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IN THE NEWS THERE are fundamental differ ence* between the ruling classes and the mturi In Europe. These difference* exist In Eng land a* well a* In the nation* of the continent. Perhaps they exist In our American democracy, to a degree, hut to an undiscernable and un determinable extent. In America, If there are masses and classes, it is difficult to decide where the masses “leave off” and the classes begin. « The classes In America the srtf-stytrd better rtwwea- —«-are really neither better nor classes. The masses are the whole citi zenry among whom no one has morn rank or position than an other, unless by selection of these rame masses at the {Mills. ENGLAND is very largely an aristocracy,—or if you prefer, an iin|ierial democracy. It has Its im|ierial dominions. It has its king and emperor. It has its nobility and Its House of thirds. It has its slate church and Its lords of the church. It has. In fact. Its ruling classes and its so-called better classes— which may not he any more defi nitely better than those In America, lint are certainly more definitely classes. These ruling classes have their privileges to protect and their Im perial purposes to pursue. Those imperial purposes are not so different from the purposes of similar classes on the European continent. They are merely more success fully pursued. And the privileges of the ruling classes are merely more firmly gras|>ed and more powerfully de fended. It was these ruling classes, a* we know, that forced Edward the Eighth to abdicate. It was the Archbishop of Canter bury who led the church assault upon him. and Prime Minister Baldwin, Karl of Kewdley, Knight of the Carter, who led the forces of the state. It was the combinatUm of the church and the state and the lord* :tnd the nobility generally which compelled the abdication, prin cipally we believe because they did not approve of Edward the Eighth's democratic view* and of his |M-rsonal efforts to benefit the “masses.” The present king is a worthy king, and he represent* satisfac torily the views and traditions of the ruling classes. So all is harmony and satisfac tion—among the classes. THE fundamental difference he tween the two factions in Eng land cannot be better expressed and explained than hy the *|tre<-he* of the two kings delivered at < hristmas time—of King George the Sixth, the ruling monarch— and of ex-King Edward the Eighth, the deposed monarch. King George the Sixth made a fine inspiring patriotic siM-ech from his viewpoint. He praised Ills {teople for the unity which comes from “COM MON PERILS and COMMON SUFFERINGS.” and urged them all to "play their part In helping the fighting services to win the war.” He declared that In the First World War "the FLOWER OF «>t K VOI’TH was DESTROYED," but “this time we are ALL IN DANGER TOGETHER.” He said: "Time and again during these lust few months I have seen for myself THE i:.\ TT Ell El) TO WNS \ \7) CITIES OF ESO LAS’f), and I harr srrn the (Continued on Next Page, Col. 2) In the Times Today Better Health • “Buffa" Ban ... .24 Comic* . IS. 19 Cfop»-W«trd PuE/Jf .19 l>ail> Short gtory 6 t V. I'urllnK 6 * t ,If Hfttlo'n f’arto»>n a Horoscope .. „ 11 f.cneral Johnson .24 Ida Jean Knln 11 Letter* to Edit*»r . . .24 Marazine Pane 6 Paul Stallon .24 Movie Programs .16 ratteen ..... 11 Pitfall* of Love 19 W#*tbrook Teller .... 24 Ratfi • Program* . 1 Ripley .19 Klair Robinson b Parrvm Runyon 24 Ninety . .10 Sport* »•' *4 15. 10 J*:a»;e, Screen S. 9 Dorothy Th >rr ■» “ . 12 Vita! Statistic* ■ . 20 Want A.ta 20 21. 22. 28 Wtnchell 1* Wiehlng Well . 17 What’* the An* wet .10 Vtotnrrv • P»ge* |o. 11 Hitler to Answer Roosevelt Flames Level Noted London Landmarks By CHARLES A. SMITH Inn Nrw* Hrrvli-r Staff C«rmpn«f'»l LONDON Dec. 30. -Some of the most famous and historic building: in London, including at least six churches and the beautiful old Guildhall, were bombed and blasted in last night's mammoth air attack on the capital, authorities revealed today as they surveyed the damage. The air ministry officially charged that the biitz attack, which lasted slightly more than three hours but proved the heaviest the capital has suffered, was a deliberate effort to set the entire city on fire. (In New York today RCA Communications. Inc., reported that at 10 a. m. its communica tions with London were com pletely disrupted. Commercial Cable Company and Western Union cables previously had been cut off for four hours during the night raids I MILE SQUARE ( ITY’ (The actual “city” of London i* the approximately mile-square area beginning with the lower Strand and extending eastward to embrace the Guildhall, the Rank of England and Thread needle street among others. These are the great arteries of finance and trade which com prise London's hig business dis trict. Metropolitan London itself sprawls over an area almost 14 miles long,) A check of the damage showed that even centuries-oid building in the center of London, some of which dated back to the great fire of 1666. did not escape the wrath of the Nazi airmen. OLD BAILEY BLASTED The historic central Criminal Court building—Old Bailey—was the blasted structures. Flames left the Guildhall a gutted ruin. The Guildhall's ancient banqueting hall, where the late President Woodrow Wilson and other noted Americans have been feted in bygone years, was wrecked, as was its splendid coun cil rhamlier. But most of the hall's historic treasures were safe, having been removed from London at out break of the w'ar. An intricate network of alleys behind Fleet street and just oppo site the building it) which Interna national News Service's London bureau is situated suffered se verely from incendiary tires. Structures damaged in this area included a famous old Moravian church and ancient houses at Neville's court and Chapel place. The Guildhall School of Music also was damaged as well as sev eral well-known buklings in Fleet street. Ludgate Hall. Banhill Row and Queen Victoria street. INSPECTS DAMAGE The vicar of St. Bride's Church permitted this reporter to inspect the damage there The gallery, the organ and most of the pews were a mass of chaired woodwork and the vVindows all were gone, in cluding the most valuable the church has possessed. The church spire was still smouldering and fears were ex pressed lest its 12 hells, one ol which weighs nearly 3.000 pounds, might come crashing dow n. Gresham street was among other famous London thoroughfares that were tremendously damaged hy the raid. Hpre bombs blashed the churches of St. Anne and St. Agnes. •t One of London s swankiest and most noted clubs, the Carlton Club, a meeting place for politi cians, was directly hit and badly damaged. Other bombs shattered valuable windows of the Church of St. (Continued on Next Page, Col. 4) City Treasurer's Aide, Williams, in Hospital Deputy City Treasurer Charles N. Williams today is in Harper Hospital where he is under treat ment for pneumonia. Williams was taken suddenly ill Saturday at his home at 3064 Lakewood avenue. Williams' 13-year-old son. Charles R.. has been home only a week from Harper Hospital where he recovered from an acute case of pneumonia. D ETROffiWpTTfrl E S Only Detroit Newspaper Carrying International News Service end Complete Sport Dispatches 41ST YEAR, NO. 91 * States Labor’s Case Thomas Says Workers Will Aid Defense to Utmost, but Will Not Surrender Right to Strike Although labor will not tem porarily surrender its right to strike, it will make every effort to co-operate with management and the federal government in speeding work in defense indus tries, said R. J. Thomas, herfd of the UAW and a vice j>resident_of the CIO, today. Frank X. Martel, president of the I>etroit and Wayne County Federation of Labor, pointed our that “trade unionists are Ameri can citizens first.” and promised all necessary concessions for the duration of the emergency. He added, however, that industry should not take advantage of la bor's patriotism to Increase its own profits. _ Thomas made his statement in reply to the declaration of Presi dent Roosevelt in his fireside chat that “the nation expects our de fense industries to continue opera tion without interruption by strikes or lockouts.” RECONCILE DIFFERENCES “It expects and insists,” con tinued the President, “that management and workers will r era nolle their difference* by voluntary or legal means, to con tinue to produce the *upplies that are sorely needed.” Said Thomas in reply: "\4e most certainly will do everything in our power to co operate with management and the government In the speeding work for national defense, but it is impossible for us to give up the right to strike. “I believe that labor has al ready proven by its record that It is willing to ro-operate with management, hut It will not be exploited. DEFENSE EXCUSE “The strike Is labor's weapon against exploitation and unfor tunately there are a few em ployer* who will plead the need for arms and munitions as an exruse tu attempt to exploit labor. “Speaking not only for the UAW. hut for labor as a whole, this cannot be {lermltted. Labor cannot gix-e up its right to strike against a management which Bars to Run All New Year s Day Liquor licensees w ill not have to close their bar* at all on New Year's Eve or New Year's Day the Detroit office of the state liquor control commission announced to day. A previous announcement made in Lansing moved the closing up from 2 a. m. to 5 a. m. on New- Year's Day. Saloon keepers would thus have had to close at 5 a. m. and could then have reopened two hours later for the day's trade. .Under the latest announcement the bars will open tomorrow morning and may operate without closing from then until 2 a. m. Thursday. More Snow Here Predicted More snow today and tonight was the word from the weather bureau. The fall will be light, the forecast states, and will be accom panied by little change in tem perature. The lowest thermometer read ing tonight is expected to be about 30 degrees, approximately the same temperature that was main tained during last night's snow fall While Detroit's streets were slippery this morning, traffic soon melted the snow and ice from the main thoroughfares. The roads leading into the city were all open. Roads in the northern part of the state are open but a heavier fall of snow there made them more hazardous. The recreation department re ports no skating-or tobogganing at any of the city's rinks or slides. Eighteen inches of snow has fallen at Vanderbilt, where the Vanderbilt Ski Club is located, and at Gaylord, locale of the Ot sego Ski Club, insuring good skiing conditions through the w’eek-end. Thome Murphy, clubs’ secretary, reported today. DETROIT, MICHIGAN, MONDAY, DECEMBER 30,1940 refuse* to co-operate with it* employes. “It should be remembered that labor nexer want* to strike. If labor and management co-oper ate there will be no cause to strike, and labor can be counted u|K>n to do its part.” AGREES WITH PRESIDENT Martel spid: “I absolutely agree with the President. He is eternally cor rect In his premise that labor and industry should settle any controversy that might arise without recourse to strikes or lockouts during this emergency. “Trade unionists are Ameri can citizens first and they recognize that In America workers are in much better po sition than in any other nation. Experience has taught us that the march of the dictators re sults in destruction of trade unions and the enslavement of their members. “The public can rest assured that organized labor will lie willing to make any adjustments necessary for successful execu tion of the rearmament pro gram. It will want to know, however, that such concessions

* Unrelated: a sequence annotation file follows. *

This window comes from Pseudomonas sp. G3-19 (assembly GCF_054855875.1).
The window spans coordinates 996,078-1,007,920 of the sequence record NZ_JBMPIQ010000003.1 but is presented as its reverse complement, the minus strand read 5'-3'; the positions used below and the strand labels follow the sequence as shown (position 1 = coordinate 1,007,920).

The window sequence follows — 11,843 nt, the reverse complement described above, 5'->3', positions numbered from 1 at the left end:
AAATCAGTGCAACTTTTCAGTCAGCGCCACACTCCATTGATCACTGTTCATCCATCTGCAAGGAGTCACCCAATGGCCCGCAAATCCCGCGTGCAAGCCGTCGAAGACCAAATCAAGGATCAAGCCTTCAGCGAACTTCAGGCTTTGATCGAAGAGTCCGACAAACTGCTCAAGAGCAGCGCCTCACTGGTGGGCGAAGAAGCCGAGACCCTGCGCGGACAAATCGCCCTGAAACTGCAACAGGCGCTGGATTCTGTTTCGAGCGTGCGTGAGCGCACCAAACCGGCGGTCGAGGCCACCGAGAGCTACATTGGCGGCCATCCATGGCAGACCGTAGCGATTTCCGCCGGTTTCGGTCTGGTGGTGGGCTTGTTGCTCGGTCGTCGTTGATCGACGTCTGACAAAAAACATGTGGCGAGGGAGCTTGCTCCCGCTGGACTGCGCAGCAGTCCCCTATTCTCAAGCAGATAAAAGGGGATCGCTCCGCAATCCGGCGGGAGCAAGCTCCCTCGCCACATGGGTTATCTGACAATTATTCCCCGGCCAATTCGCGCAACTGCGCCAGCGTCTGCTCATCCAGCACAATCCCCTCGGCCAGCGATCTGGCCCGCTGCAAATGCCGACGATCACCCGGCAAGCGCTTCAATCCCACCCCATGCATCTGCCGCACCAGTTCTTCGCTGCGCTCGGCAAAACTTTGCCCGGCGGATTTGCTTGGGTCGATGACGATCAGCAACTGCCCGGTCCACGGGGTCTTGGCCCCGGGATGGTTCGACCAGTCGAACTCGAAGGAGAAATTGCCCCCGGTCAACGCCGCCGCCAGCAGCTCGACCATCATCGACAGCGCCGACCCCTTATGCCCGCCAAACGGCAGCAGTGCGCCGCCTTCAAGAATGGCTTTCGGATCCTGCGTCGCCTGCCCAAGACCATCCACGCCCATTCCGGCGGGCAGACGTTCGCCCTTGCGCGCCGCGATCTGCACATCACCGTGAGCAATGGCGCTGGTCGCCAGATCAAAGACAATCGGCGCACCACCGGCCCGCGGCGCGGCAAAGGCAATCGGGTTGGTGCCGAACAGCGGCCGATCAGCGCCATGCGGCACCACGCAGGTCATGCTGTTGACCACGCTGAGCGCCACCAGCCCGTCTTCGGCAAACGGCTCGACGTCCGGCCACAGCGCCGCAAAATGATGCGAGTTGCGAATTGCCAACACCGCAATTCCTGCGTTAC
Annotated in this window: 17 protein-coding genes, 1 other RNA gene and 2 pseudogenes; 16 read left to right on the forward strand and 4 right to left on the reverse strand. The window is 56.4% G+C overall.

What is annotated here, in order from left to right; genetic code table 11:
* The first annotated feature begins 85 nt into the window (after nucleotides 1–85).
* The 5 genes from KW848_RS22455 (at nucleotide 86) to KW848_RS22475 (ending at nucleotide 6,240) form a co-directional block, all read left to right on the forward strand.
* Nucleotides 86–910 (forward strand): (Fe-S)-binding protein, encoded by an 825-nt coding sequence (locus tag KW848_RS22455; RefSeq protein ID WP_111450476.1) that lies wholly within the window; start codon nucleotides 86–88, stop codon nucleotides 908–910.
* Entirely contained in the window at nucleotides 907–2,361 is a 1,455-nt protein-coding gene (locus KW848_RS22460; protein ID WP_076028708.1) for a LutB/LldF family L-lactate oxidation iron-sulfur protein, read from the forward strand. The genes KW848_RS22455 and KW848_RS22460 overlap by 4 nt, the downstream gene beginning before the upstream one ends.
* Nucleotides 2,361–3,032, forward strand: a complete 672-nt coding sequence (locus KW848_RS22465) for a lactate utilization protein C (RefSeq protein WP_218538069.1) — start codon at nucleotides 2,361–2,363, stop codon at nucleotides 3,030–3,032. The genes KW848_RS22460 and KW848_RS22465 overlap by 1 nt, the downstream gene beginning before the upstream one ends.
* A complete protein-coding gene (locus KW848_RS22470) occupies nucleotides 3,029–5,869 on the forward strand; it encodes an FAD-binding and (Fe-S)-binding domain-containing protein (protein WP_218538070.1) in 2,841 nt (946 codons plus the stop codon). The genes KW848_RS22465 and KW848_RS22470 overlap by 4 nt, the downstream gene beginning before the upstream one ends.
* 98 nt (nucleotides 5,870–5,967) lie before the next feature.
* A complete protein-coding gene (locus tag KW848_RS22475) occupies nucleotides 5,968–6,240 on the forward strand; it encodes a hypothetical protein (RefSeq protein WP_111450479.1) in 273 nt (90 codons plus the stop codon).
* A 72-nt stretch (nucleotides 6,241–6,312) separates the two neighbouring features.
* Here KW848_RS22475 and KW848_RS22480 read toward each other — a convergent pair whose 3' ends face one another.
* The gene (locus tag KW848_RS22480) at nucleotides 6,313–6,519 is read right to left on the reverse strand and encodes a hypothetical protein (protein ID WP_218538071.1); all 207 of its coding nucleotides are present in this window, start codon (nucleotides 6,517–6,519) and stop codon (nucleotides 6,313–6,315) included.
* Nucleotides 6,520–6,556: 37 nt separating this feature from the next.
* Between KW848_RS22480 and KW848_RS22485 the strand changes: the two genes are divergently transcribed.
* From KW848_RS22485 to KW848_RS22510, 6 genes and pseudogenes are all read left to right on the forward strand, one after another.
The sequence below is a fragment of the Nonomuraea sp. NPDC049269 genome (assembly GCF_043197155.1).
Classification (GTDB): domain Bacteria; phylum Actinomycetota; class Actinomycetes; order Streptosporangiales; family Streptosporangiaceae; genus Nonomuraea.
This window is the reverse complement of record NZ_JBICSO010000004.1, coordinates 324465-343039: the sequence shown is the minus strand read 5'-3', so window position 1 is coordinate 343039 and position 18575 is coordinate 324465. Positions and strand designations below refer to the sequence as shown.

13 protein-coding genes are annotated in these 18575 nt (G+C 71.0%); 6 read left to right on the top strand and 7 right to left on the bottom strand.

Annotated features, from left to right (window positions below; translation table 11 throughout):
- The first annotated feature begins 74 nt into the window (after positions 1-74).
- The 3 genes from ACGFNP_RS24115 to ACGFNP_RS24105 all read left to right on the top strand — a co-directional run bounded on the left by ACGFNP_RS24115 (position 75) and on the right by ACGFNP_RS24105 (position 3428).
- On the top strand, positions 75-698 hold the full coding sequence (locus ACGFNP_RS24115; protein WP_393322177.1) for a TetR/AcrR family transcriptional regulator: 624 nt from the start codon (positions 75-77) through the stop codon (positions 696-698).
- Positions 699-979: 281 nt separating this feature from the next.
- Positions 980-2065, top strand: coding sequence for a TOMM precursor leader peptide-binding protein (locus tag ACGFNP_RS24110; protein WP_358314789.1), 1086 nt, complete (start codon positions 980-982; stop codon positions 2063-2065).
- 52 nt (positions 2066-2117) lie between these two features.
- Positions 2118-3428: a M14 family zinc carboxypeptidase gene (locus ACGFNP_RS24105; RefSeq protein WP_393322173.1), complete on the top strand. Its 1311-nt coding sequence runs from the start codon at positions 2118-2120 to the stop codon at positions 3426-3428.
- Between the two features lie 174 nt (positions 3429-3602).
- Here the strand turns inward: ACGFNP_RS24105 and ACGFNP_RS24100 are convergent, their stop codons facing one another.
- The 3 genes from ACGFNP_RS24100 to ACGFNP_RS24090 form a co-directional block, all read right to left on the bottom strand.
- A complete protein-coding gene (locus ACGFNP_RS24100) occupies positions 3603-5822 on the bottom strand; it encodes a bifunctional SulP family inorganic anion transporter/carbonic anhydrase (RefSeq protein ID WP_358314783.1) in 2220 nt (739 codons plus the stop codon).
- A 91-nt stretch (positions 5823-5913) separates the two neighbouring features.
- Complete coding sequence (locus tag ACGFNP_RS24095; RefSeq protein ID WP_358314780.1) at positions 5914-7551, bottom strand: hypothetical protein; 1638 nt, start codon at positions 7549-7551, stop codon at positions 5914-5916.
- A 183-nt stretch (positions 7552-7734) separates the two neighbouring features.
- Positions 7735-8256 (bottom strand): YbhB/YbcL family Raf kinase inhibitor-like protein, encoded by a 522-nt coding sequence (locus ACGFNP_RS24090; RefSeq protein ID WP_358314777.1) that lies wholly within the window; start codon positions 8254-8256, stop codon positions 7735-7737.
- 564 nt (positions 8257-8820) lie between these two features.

are for the emergency only and that they are absolutely neces sary to carry out the program. FAIRNESS ASKED “We sincerely ho|»e industry will be as fair, itself, and not take advantage of labor's pa triotism to skyrocket profits. I.ahor also wishes a voice in the management of the defense pro gram and accurate knowledge hf the results being obtained. We want to see tanks, plane* aud guns—not just optimistic re{K>rts of contract* on order.” August SchoUc. president of the state CIO council, said: “We have always been more than willing to co-operate in the defense program. We are the ones who lose in battle even more than employers. “Strikes are always the last resort. It Is much more desir able to settle differences with out strike*. Hr will c«-o|>erate KM) per cent and all we want Is for employer* to do the same.” Drinking Drivers Fare Jail Jailing of all drinking motorists over the New- Year holiday was asked today by Traffic Judge Thomas F. Maher. In a letter to Commissioner Frank D. Eaman. Judge Maher asked that a deadline on drinking drivers—even if the driver shows no effects except for his breath— be set at 3 p m. tomorrow and continued until midnight Thursday. “Any driver who smells of alcohol should go to jail until after the holiday, no matter how minor his offense, for his own and others' protection," Judge Maher said. Drivers arrested tomorrow after noon and night would have to remain in jail until Thursday morning. Cigar Fires Blankets, Man Dies of Burns Burns suffered when a rigar ignited his bed clothing Christmas : Eve resulted in the death today of Rudy Papsik, 63. of 3545 Dane street, in Receiving Hospital. B v Revom mvn tl: “There was so nmrh hig news in 1940 that a man could hite a dog and not even he Invited to address a breakfast club.” Arthur (Bugs) Baer surveys the world scene on Page 24. • • • "The rnnteniplation of what is happening to us should reveal how mighty a uea|*on is the assault upon the human mind—pro vided It I* an assault with positive Ideas.” Miss Dorothy Thompson castigates the “peace" party. Page 12. * * * / "William Z. Foster, whose standing in the revolutionary mob I* to the left of Earl Browder, look* like a Toledo tly-rop and Browder himself might he a suburban dentist and a past president of his local Klwani* or Lions." Westbrook Pegler takes the car toonists to task for faulty typing of characters. Page 24. O • • • I r "In America, it there are masses and elasses. It is difficult to decide where the masses ‘leave off' and the classes begin.” Read “In the News" on Page 1. Roosevelt Hits Axis, Pleads. British Aid Text of Roosevelt speech Page 4 By ERIC FRIEDHEI.M lul l .Nrw* srr\irr Miff Correspondent WASHINGTON, Dec. 30 —Con fident of overwhelming public sup port. President Roosevelt looked to Congress today for speedy endorsement of his promise to help Britain defeat the Axis powers through every American resource short of manpower. In measured tones, Mr. Roose velt last night expressed to a world-wide radio audience of 80,- 000,000 Americans and additional millions abroad, his conviction that the defeat of Great Britain would leave the United States at the mercy of a loaded gun. DEMOCRACY’S ARSENAL To help England, the President asserted, the United States must serve as "the great arsenal of democracy” from which those nations resisting aggressors or fighting for liberty and freedom can draw huge stocks of guns, air planes. tanks and other weapons of war. There is no demand for sending an American expeditionary force "outside our own borders,” Mr. Roosevelt assured, and ro one m the government has any such idea. Any talk about sending armies to Europe is deliberate untruth, according to the President. Although voicing his belief that the Axis powers will not win the war, the Chief Executive warned that “every ounce and every ton ol munitions and supplies that we can possibly spare" must be sent to the British. AT POINT OF GUN “If Great Britain goes down, the Axis powers will control the continents of Europe, Asia, Africa, Australasia and the high seas—and they will he in a position to bring enormous mili tary and naval resources against (Continued on Page Five) C. Harold Wills, Engineer, Dies C Harold Wills, pioneer auto mobile designer and engineer *ied today in the Henry Ford Hospit 1. He entered the hospital yesterday morning following a stroke. Mr. Wills was formerly chief engineer of the Ford Motor Com pany. At the time of his death he was associated with the Chrys ler Corporation. C amera §hv w Rathbone’s Son Training at Windsor Air Field Radion Rathbone. 23. who.-c ■father's face has been seen on motion picture screens all over the world, doesn't want to be photo graphed until he has shot down 20 German planes. That was what the son of Basil Rathbone. British screen “villain.” told photographers who wanted to take his picture at the Windsor elementary flying school, where he is training to be a pilot in the Royal Canadian Air Force. 24 PAGES THREE CENTS Points in Speech Bt§ President International »*• Servlro Wlra WASHINGTON. Pec. 30. — Highlights from President Roosevelt's address last night follow; I believe that the Axis powers are not going to win this war. I base that belief on the latest and best information. There in no dr mnnd for sending «# expeditionary force outside our nu n borders. There is no intention by any member of your government to send such a force. We must be the great arsenal of democracy. For us this is‘ an emergency as serious as war itself. Never before since Jamestown and Plymouth Rock has our American civilization been in such danger as now. The, United States has no right or reason to encour age talk of peace, until the duy shall come when there is a clear intention on the part of the aggressor nations to abandon all thoughts of domination or conguering the world. Some nations in Europe were bound by solemn non-interven tion pacts with Germany . . . the fate of these nations tells us what it means to live at the point of a Nazi gun. The Nazis have justified such (aggressive) actions by various pious frauds. - Any South American country, in Nazi hands, would always constitute a jumping-off place for German attack on any one of the other republics of fliis hemisphere. Let vs no longer blind ourselves to the undeniable I fact that the evil forces which have crushed and under mined and corrupted so many others arc already within our own gates. Your government ... is ferreting them out. No nation can appease the Nazis. No man can tame a tiger into a kitten by stroking it. There can be no appeasement with ruthlessness. There can be no reasoning with an incendiary bomb. | Even the people of Italy have been forced to become ac complices of the Nazis; but at this moment they do not know how soon they will be embraced to death by their allies. We must admit there is a risk in any course we may take. But I deeply believe that the great majority of our people agree that the course that I advocate involves the least risk now and the greatest hope for world peace in the future. Our national policy is not directed toward war. Its : sole purpose is to keep war away from our country and our people. All our present efforts are not enough. We must have more ships, more guns, more planes —more of everything. The nation expects our defense industries to continue operation without interruption by strikes or lockouts. I appeal to the owners of plants—to the managers, to the workers, to our own government employes—to put every ounce of effort into producing these munitions swiftly and without stint. There will be no “bottle-necks ” in our determination to aid Great Britain. So dictator, no combination of dic tators, will weaken that determination by threats. Foid to Produce Magnesium Production of magnesium—half the weight of aluminum and al most the strength of cast iron— will begin in the $21,000,000 plant of the Ford Motor Company by next March, it has been announced by a company spokesman. Output of the magnesium foun dry. now under construction, is ex pected to amount to 110,000 pounds, approximately 40.000 pounds more than the com|>any will require for its own use in its airplane production program. The new foundry - is being closely guarded. It will be enclosed by a wall and will consist of two floors with 100.000 square feet of floor space at the southwest corner of the existing foundry plant. Detroit Dentist Killed When Car Overturns Dr. Peter E. Steinback. 55. of 13500 Woodrow Wilson avenue, who was fatally injured" Saturday when his automobile overturned near West Branch, will buried today in Hancock. Mich., follow ing services there. Doctor Stein back.' a dentist, came to Detroit four years ago from Hancock. He leaves four daughters and a son. Save Guns Judge Jayne Gives Seized Weapons to British i All guns seized by Presiding Judge Ira W. Jayne of Circuit Court will be turned over to the Committee for the Defense of British Homes instead of being destroyed as is usually done, the judge announced today. He will also call a meeting of , the bench to see if the other judges w-ill also turn guns seized over, j The committee, whose local chair man is Ledyard Mitchell, vice president of Chrysler Corporation, has been collecting guns and other weapons all over the country and sending them to British house holders. to be used in the event of invasion. “It seems a pity to me that gun* should be destroyed when both this country’ and Britain are working so hard to make them,” Judge Jayne said. “I think it Is far better to put them to a good use.” ~ „ | Baby Swallows Pin Do\ofes Moore, JO-month-old daughter of Mrs. Tolema Moore, of 702 Leland avenue, is in Re ceiving Hospital today after swallowing a straight pin last night. The child is under ob servation. ' NIGHT EDITION Nazis Picture President as Warmonger Bv PIERRE J. Ht’SS Inl l Nm Service staff Correspondent BERLIN. Doc. 30. The Axis P s will reply “ia kind” to President Roosevelt' radio ad dress attacking the dictatorships and promising increased aid ta Great Britain, it was forecast au« thoritatively today. Although an icy silence pre vailed in the Wilhelmstrasse in the hours following the speech, authentic quarters clearly indi cated that Reichsfuehrer Hitler— at the proper time and place— will deliver a "blitz” reply to what German spokesmen characterized as unbridled war-mongering on the part of the President. (A dispatch from Rome said that official consultations are under way between Germany and Italy on the nature of the reply. A joint response may be made for the Axis by either Hitler or Premier Mussolini, it i was reported.) A JOB FOR HITLER Wilhelmstrasse circles made clear that the Roosevelt speech was a matter for Hitler to deal with personally. No attempt was made to disguise the fact that a new and serious situation has re sulted from his forthright declare , tion. But, it was said, word must first come from the mountain top— Berchtesgaden—before the world can know just how Nazi Germany feels and just what Nazi Germany intends to do. The German press and radio re mained discreetly silent while the ! full text of Mr. Roosevelt’s speech was read, reread and disgested— presumably with the indignation that was anticipated. The present silence, it was said, could easily be | construed as the “lull before the ; storm.” On the basis of past experience, it was assumed that Hitler would choose the proper moment to strike back at the President with equally forceful words, but that he would stand pat on his policy of refusing to allow himself to be provoked into any move severing the last thin thread of German* American relationships. Any such action, it was said in responsible quarters, would merely be doing President Roosevelt a favor and playing directly into the hands of "war-whoopers.” WARMONGERING CHARGED The tense and frigid at mospher# in the Wilhelmstrasse was a dear indication of the deep chasm which the President's speech created jn German-American relations. Many quarters felt no restraint in char* acterizing Mr. Roosevelt as “the greatest war agitator of themalL" Some commentators said he was deliberately leading a peaceful na tion into war for the sake of a foreign empire and had sabotaged the last chance of any future American contribution to a con structive European settlement in the still far distant future. “Mr. Roosevelt has throw* down the gauntlet in the hope Herr Hitler will pick It up,” OOe observer said. "Roosevelt then would have an opportunity to tell the American people war had been forced upon them.” Some quarters believed that for the immediate present Hitler might choose to answer Mr. Roosevelt by the simple expedient of intensifying the war on all fronts. Snite Reported Better After Stomach Attack MIAMI. Dec. 30.—(INS)—Fred Snite Jr. of Chicago, famous aa the "Boiler Kid." who traveled tb* world in an “iron lung.” today waa declared by his father to be out of danger after suffering from a severe stomach ailment. A spe cialist was flown from Chicago to the Snite Winter home at Miami Beach when the new illneaa was recognized. Thailand Routs French BANGKOK. Thailand. Dec. 30. —Defeat of an entire French division in heavy fighting on the Thailand-French Indo-China fron ■ t ier was claimed by the Thai high command today in a communique 'which added that large quantitiea lof French arms and ammunition 'were captured.